Dileep Premachandran is an associate editor at Cricinfo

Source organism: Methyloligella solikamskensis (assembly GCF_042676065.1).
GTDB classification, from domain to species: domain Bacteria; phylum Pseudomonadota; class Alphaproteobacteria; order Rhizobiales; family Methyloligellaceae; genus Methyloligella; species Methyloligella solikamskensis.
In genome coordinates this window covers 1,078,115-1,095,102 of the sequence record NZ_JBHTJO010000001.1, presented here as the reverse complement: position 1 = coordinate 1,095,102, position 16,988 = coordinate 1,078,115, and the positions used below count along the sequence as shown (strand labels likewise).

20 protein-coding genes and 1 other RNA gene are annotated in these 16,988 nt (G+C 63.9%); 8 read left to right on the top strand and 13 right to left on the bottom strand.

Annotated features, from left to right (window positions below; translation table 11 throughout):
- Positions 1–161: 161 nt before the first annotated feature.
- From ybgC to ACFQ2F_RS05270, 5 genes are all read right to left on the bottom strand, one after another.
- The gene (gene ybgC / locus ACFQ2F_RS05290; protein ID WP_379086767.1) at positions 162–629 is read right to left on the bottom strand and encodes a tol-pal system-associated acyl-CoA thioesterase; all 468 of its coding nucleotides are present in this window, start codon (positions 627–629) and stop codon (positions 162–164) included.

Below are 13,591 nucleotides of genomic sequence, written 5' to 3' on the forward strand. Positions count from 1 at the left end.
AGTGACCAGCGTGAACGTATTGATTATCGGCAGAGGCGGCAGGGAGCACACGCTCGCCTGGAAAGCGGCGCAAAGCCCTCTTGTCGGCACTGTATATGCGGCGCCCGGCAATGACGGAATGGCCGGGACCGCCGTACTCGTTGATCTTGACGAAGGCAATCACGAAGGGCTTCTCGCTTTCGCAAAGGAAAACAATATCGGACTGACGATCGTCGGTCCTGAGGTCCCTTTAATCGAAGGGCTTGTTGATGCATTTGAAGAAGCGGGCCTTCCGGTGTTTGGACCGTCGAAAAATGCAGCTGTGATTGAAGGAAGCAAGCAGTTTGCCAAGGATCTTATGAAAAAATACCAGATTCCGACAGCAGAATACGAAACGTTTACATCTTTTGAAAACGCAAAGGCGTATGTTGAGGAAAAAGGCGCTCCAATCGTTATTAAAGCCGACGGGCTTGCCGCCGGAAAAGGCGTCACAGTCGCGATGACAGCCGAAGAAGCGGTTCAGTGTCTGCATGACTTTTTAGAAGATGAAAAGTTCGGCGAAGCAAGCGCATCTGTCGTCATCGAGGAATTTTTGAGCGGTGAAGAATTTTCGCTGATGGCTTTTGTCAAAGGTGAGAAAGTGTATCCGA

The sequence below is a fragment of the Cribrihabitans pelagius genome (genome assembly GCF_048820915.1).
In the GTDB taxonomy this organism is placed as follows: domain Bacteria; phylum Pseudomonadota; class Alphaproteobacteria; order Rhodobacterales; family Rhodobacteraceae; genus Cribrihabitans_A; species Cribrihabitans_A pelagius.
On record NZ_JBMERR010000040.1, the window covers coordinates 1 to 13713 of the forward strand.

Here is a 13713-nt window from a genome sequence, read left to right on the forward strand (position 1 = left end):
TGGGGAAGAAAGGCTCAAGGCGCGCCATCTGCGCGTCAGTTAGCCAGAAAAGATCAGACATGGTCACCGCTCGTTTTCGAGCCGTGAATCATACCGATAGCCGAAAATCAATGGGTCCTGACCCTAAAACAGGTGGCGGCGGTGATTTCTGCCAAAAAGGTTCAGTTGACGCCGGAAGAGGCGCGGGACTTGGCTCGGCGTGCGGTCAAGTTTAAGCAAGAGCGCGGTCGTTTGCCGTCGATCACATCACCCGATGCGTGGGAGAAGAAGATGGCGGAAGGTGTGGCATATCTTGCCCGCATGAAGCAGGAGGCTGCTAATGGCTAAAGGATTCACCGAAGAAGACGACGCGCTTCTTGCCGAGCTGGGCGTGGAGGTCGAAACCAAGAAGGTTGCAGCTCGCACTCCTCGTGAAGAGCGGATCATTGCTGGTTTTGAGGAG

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Dileep Premachandran Associate editor Dileep Premachandran gave up the joys of studying thermodynamics and strength of materials with a view to following in the footsteps of his literary heroes. Instead, he wound up at the Free Press Journal in Mumbai, writing on sport and politics before Gentleman gave him a column called Replay. A move to MyIndia.com followed, where he teamed up with Sambit Bal, and he arrived at ESPNCricinfo after having also worked for Cricket Talk and total-cricket.com. Sunil Gavaskar and Greg Chappell were his early cricketing heroes, though attempts to emulate their silken touch had hideous results. He considers himself obscenely fortunate to have watched live the two greatest comebacks in sporting history - India against invincible Australia at the Eden Gardens in 2001, and Liverpool's inc-RED-ible resurrection in the 2005 Champions' League final. He lives in Bangalore with his wife, who remains astonishingly tolerant of his sporting obsessions.